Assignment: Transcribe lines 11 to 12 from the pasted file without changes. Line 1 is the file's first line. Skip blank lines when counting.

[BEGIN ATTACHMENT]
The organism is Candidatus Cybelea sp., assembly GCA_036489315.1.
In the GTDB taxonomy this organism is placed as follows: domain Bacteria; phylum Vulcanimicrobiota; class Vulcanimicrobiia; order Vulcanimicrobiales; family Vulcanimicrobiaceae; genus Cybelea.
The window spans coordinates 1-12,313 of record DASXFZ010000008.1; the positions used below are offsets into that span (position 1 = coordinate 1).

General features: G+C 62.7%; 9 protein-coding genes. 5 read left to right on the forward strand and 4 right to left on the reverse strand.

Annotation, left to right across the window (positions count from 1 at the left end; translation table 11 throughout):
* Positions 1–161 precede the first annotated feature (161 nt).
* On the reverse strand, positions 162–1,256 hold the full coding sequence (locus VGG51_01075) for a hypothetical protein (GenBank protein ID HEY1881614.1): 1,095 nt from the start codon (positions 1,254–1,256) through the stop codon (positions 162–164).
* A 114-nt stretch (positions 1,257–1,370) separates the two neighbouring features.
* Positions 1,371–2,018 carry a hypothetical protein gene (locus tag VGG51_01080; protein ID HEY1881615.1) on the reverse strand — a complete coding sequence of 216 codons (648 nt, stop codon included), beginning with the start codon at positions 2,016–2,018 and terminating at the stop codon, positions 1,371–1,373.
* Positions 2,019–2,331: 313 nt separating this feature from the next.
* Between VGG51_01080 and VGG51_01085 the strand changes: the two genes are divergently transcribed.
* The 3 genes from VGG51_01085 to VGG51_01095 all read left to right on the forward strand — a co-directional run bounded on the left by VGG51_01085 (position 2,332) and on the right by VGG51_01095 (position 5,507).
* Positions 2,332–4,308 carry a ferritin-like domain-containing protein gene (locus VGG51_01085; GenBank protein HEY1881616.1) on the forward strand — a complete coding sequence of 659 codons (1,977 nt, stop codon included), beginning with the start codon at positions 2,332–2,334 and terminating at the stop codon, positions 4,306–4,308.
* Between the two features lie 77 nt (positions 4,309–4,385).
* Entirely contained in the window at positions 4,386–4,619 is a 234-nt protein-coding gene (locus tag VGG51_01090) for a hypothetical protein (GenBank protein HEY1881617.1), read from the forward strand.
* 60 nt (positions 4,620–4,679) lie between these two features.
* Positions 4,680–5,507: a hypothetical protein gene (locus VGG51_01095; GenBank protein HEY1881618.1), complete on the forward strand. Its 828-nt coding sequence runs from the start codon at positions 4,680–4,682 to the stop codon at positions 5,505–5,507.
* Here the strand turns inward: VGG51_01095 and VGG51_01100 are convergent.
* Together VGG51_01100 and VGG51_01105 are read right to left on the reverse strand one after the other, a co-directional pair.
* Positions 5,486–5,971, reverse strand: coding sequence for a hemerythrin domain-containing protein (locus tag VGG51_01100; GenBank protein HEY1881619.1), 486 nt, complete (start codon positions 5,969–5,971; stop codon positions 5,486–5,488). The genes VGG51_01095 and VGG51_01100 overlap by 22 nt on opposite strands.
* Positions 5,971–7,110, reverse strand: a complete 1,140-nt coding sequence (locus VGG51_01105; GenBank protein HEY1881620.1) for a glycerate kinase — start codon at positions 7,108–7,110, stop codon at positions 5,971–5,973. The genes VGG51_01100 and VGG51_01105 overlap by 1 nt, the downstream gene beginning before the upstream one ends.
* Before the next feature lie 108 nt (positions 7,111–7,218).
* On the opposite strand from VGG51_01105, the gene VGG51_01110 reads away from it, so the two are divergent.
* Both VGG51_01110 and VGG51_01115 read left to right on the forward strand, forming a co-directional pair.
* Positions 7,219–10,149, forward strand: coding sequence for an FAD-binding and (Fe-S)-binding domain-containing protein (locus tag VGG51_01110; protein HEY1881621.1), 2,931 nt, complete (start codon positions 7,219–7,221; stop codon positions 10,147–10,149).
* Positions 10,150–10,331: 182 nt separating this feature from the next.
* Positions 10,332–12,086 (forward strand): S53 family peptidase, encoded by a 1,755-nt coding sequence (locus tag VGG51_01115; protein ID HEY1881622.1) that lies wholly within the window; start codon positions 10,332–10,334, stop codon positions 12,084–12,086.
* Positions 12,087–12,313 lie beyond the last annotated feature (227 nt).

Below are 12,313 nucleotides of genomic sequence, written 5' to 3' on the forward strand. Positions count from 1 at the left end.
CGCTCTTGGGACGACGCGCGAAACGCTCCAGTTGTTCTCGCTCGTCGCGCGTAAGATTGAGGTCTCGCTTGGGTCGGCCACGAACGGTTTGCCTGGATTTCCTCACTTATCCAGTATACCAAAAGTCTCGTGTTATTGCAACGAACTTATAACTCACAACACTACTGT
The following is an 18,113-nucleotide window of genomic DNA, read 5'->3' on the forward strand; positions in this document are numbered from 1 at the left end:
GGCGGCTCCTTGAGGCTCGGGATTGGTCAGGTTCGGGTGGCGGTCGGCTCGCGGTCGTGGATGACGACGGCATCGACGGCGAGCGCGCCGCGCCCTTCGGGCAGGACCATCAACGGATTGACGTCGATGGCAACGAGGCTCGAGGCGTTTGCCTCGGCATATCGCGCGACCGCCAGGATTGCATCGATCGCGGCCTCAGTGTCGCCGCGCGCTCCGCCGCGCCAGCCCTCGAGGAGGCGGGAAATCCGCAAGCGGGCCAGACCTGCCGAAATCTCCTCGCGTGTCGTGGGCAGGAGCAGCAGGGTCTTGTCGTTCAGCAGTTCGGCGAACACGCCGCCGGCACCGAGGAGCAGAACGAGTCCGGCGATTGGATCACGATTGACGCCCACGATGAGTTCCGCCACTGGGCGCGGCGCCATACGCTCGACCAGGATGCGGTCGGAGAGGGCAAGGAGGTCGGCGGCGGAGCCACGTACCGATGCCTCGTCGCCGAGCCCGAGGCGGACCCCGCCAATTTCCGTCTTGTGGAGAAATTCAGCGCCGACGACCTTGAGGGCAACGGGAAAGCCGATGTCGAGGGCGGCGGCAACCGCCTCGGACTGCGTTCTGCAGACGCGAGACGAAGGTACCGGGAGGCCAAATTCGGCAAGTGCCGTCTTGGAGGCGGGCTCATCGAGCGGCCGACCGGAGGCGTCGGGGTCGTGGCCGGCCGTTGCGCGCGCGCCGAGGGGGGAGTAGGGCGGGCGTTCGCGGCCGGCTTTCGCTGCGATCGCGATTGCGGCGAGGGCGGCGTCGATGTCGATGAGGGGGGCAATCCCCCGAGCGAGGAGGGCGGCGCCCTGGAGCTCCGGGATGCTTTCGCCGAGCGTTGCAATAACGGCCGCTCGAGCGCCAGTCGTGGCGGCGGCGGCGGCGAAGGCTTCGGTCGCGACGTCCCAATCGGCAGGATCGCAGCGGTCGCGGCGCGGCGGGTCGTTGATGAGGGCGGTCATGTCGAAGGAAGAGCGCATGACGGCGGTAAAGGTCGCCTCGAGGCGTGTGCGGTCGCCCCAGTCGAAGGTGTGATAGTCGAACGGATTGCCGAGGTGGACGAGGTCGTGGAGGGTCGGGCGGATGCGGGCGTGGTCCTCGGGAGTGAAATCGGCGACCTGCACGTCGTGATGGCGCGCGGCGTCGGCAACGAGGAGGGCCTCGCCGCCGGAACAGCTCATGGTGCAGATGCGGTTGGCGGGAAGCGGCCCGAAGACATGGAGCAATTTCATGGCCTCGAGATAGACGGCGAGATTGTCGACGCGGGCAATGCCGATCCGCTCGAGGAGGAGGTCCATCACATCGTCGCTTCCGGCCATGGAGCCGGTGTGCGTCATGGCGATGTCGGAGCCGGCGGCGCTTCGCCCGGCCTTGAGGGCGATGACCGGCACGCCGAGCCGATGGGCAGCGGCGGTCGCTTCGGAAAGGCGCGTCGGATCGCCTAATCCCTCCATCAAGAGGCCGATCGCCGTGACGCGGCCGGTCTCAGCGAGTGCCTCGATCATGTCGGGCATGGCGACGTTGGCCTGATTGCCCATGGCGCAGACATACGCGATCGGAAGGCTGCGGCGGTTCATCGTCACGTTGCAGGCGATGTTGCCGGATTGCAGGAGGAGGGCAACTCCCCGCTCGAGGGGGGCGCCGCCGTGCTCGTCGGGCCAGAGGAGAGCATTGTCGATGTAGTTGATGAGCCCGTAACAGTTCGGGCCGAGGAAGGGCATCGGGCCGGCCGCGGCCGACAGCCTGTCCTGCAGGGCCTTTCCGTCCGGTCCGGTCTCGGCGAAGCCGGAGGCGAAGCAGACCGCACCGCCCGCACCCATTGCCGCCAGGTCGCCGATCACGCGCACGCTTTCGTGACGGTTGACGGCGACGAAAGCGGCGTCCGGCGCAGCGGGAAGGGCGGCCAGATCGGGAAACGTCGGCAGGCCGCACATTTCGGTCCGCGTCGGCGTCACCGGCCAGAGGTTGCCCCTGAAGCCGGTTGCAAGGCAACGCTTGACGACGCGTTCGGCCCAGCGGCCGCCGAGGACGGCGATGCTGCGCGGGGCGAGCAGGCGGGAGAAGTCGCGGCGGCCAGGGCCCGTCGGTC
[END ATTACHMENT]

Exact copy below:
* Between VGG51_01080 and VGG51_01085 the strand changes: the two genes are divergently transcribed.
* The 3 genes from VGG51_01085 to VGG51_01095 all read left to right on the forward strand — a co-directional run bounded on the left by VGG51_01085 (position 2,332) and on the right by VGG51_01095 (position 5,507).